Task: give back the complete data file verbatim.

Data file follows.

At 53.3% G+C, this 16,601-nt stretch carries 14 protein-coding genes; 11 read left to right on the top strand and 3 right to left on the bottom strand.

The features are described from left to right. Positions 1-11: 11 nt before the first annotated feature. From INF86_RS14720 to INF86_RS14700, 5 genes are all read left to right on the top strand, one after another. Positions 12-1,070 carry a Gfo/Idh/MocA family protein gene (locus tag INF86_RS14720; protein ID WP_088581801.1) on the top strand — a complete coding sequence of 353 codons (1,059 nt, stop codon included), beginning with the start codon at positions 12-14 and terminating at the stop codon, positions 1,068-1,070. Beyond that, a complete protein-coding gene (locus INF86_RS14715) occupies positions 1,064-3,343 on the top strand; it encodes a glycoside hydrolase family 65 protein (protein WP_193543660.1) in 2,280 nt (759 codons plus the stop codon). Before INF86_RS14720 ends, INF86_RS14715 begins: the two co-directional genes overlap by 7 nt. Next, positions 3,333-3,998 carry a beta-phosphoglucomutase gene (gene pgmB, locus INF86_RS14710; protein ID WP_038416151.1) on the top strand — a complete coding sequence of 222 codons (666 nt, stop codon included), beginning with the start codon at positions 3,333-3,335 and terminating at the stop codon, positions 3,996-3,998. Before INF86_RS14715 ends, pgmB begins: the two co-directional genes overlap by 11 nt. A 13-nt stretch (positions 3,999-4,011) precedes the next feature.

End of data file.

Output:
At 53.3% G+C, this 16,601-nt stretch carries 14 protein-coding genes; 11 read left to right on the top strand and 3 right to left on the bottom strand.

The features are described from left to right. Positions 1-11: 11 nt before the first annotated feature. From INF86_RS14720 to INF86_RS14700, 5 genes are all read left to right on the top strand, one after another. Positions 12-1,070 carry a Gfo/Idh/MocA family protein gene (locus tag INF86_RS14720; protein ID WP_088581801.1) on the top strand — a complete coding sequence of 353 codons (1,059 nt, stop codon included), beginning with the start codon at positions 12-14 and terminating at the stop codon, positions 1,068-1,070. Beyond that, a complete protein-coding gene (locus INF86_RS14715) occupies positions 1,064-3,343 on the top strand; it encodes a glycoside hydrolase family 65 protein (protein WP_193543660.1) in 2,280 nt (759 codons plus the stop codon). Before INF86_RS14720 ends, INF86_RS14715 begins: the two co-directional genes overlap by 7 nt. Next, positions 3,333-3,998 carry a beta-phosphoglucomutase gene (gene pgmB, locus INF86_RS14710; protein ID WP_038416151.1) on the top strand — a complete coding sequence of 222 codons (666 nt, stop codon included), beginning with the start codon at positions 3,333-3,335 and terminating at the stop codon, positions 3,996-3,998. Before INF86_RS14715 ends, pgmB begins: the two co-directional genes overlap by 11 nt. A 13-nt stretch (positions 3,999-4,011) precedes the next feature.